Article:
- Remember, it is an evening parade. Meaning sunset (about 5:45 p.m.) is about 30 minutes after the start , and most light will be gone by no later than 6:30 p.m. There are huge lights set up on some points along the street as well as at the three bleacher areas. If you want more light for potentially better viewing, consider a spot near the bleachers.
- Where to watch near the bleachers? The bands and others perform in front of each bleacher section, so you do NOT want to be just BEFORE that area on the route because you will see mostly backs. Try to choose a place just PAST the bleachers where you can see the performances in the light.
- Do not leave early!! Yes, watching the San Francisco Chinese New Year Parade is an endurance event, as we said, but goodness gracious do not leave early! The “finale” is the fantastic, glowing dragon that is some 200 feet long, with up to 100 men and women supporting it as they run and weave up and down the streets. Do not miss this!
HITT Tip: Starting about 3 p.m. or so, take some time to walk along the “prep” area on Market street near 2nd and on some side streets there. This is where performers, participants, parade marshals and organizers set up and wait prior to the start. Makes for a very interesting “backstage” look as kids run around, bands practice, and last-minute décor is done.
Tips for photographers of any level
The San Francisco Chinese New Year Parade is not easy to photograph. The light goes away fast so it is a constant juggle (for those using cameras like DSLRs with settings) between speeds that are fast enough so participants don’t blur and slow enough to get enough light. We were, as mentioned above, across the street from where the floats and participants in San Francisco’s Chinese New Year Parade exited the bleachers. There, they were bathed in light from floodlights, but it was a really bright, flat, unpleasant light. And the light ended abruptly so one second something would be in super bright light and the next second in total darkness.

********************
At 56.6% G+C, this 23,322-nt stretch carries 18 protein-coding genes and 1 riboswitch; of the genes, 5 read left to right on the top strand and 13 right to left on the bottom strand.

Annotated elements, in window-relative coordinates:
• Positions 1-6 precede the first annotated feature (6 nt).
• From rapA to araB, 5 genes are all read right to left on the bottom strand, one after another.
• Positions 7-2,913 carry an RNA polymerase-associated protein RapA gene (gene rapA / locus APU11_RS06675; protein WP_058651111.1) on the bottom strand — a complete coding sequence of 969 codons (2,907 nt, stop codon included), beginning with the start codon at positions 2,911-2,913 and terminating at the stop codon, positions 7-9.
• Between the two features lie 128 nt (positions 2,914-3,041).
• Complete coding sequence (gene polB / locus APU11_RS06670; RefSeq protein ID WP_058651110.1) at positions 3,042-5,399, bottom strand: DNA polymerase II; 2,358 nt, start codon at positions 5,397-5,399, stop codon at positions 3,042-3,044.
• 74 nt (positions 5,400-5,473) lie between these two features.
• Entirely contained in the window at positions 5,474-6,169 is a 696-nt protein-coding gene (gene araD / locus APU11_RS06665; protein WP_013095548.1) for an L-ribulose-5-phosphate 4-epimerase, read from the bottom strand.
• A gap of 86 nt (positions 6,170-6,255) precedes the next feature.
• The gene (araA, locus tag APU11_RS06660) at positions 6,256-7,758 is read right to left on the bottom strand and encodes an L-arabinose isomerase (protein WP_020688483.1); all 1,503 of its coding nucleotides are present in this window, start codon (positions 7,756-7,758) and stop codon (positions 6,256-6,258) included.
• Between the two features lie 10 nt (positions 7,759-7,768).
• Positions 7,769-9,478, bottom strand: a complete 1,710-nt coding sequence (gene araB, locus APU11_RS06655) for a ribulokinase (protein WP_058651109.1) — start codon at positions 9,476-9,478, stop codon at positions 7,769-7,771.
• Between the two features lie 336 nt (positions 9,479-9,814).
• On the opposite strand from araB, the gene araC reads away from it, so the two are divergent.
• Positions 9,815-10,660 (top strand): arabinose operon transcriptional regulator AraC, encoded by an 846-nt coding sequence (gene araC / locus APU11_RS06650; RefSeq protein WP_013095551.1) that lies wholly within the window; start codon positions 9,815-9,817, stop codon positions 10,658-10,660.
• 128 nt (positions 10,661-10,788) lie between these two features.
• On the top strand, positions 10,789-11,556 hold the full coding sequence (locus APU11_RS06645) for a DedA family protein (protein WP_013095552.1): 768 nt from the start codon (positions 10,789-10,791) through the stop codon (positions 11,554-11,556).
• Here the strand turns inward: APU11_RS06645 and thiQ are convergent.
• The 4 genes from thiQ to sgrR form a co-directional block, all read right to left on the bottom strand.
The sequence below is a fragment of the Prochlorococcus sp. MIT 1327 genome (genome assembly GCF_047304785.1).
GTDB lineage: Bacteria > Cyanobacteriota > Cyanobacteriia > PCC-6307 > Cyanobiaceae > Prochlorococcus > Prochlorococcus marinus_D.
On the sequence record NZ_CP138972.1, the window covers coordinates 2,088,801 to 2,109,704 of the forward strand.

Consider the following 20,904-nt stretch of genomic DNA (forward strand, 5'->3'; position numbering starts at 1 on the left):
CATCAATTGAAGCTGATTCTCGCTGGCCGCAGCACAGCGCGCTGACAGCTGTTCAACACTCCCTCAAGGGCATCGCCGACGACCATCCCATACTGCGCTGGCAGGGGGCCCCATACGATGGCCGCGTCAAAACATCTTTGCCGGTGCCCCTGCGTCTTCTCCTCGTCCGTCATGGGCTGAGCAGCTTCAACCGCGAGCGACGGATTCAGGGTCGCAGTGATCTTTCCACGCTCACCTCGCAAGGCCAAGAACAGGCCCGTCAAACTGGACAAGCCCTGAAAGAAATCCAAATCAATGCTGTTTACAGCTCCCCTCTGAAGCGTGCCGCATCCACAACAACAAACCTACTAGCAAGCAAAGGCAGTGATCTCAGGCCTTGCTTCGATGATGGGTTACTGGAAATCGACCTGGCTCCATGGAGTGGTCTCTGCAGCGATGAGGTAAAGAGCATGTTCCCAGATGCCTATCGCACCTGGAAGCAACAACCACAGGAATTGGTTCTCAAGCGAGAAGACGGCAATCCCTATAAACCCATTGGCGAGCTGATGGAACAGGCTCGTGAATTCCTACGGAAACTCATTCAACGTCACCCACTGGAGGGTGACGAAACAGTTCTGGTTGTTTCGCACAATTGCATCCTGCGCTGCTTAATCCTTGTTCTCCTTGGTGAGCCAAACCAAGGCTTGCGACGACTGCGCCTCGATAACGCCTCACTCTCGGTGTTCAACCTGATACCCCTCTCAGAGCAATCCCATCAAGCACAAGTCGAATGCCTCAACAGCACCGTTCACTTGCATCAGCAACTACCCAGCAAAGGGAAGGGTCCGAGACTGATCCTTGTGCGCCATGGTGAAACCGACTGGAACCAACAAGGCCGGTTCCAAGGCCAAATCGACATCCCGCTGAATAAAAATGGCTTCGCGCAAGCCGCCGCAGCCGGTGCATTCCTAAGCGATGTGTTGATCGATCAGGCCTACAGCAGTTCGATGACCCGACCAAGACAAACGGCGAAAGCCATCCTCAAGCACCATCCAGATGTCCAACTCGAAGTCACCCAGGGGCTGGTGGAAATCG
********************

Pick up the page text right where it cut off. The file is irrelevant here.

- DSLR camera users will want a good low-light lens and the ability to zoom in to capture images of performers and floats when they are well-illuminated.
- If you are using a smartphone camera, you will either need the ability to zoom in with a telephoto (Michael uses one from Moment) or wait until performers and floats are in more light.
- Use environmental light to your advantage along the route — street lights or store front lighting. Postion yourself so that the light will be hitting your subjects where you want — their front for features, or behind them for silhouetting.
- Consider putting down the camera and just enjoying the parade!
More than a parade
The Chinese New Year in San Francisco does not stop and start with one parade. It is several weeks of events. Go to the Chinese Parade website and click on the events tab for details.
The Flower Market Fair on the weekend prior to the actual Chinese New Year day is very community oriented with booths selling décor and food, plus traditional food and flowers – perhaps better and less commercial than the Community Fair the same weekend as the Chinese New Year Parade.
Remember, the date changes each year, and thus the dates of all of these events as well as the San Francisco Chinese New Year Parade, although as long as the route is not changed, our spectator tips for watching will hold true. In 2020, the year of the rat will begin on Jan. 25, and in 2021, the year of the ox will start on Feb. 12.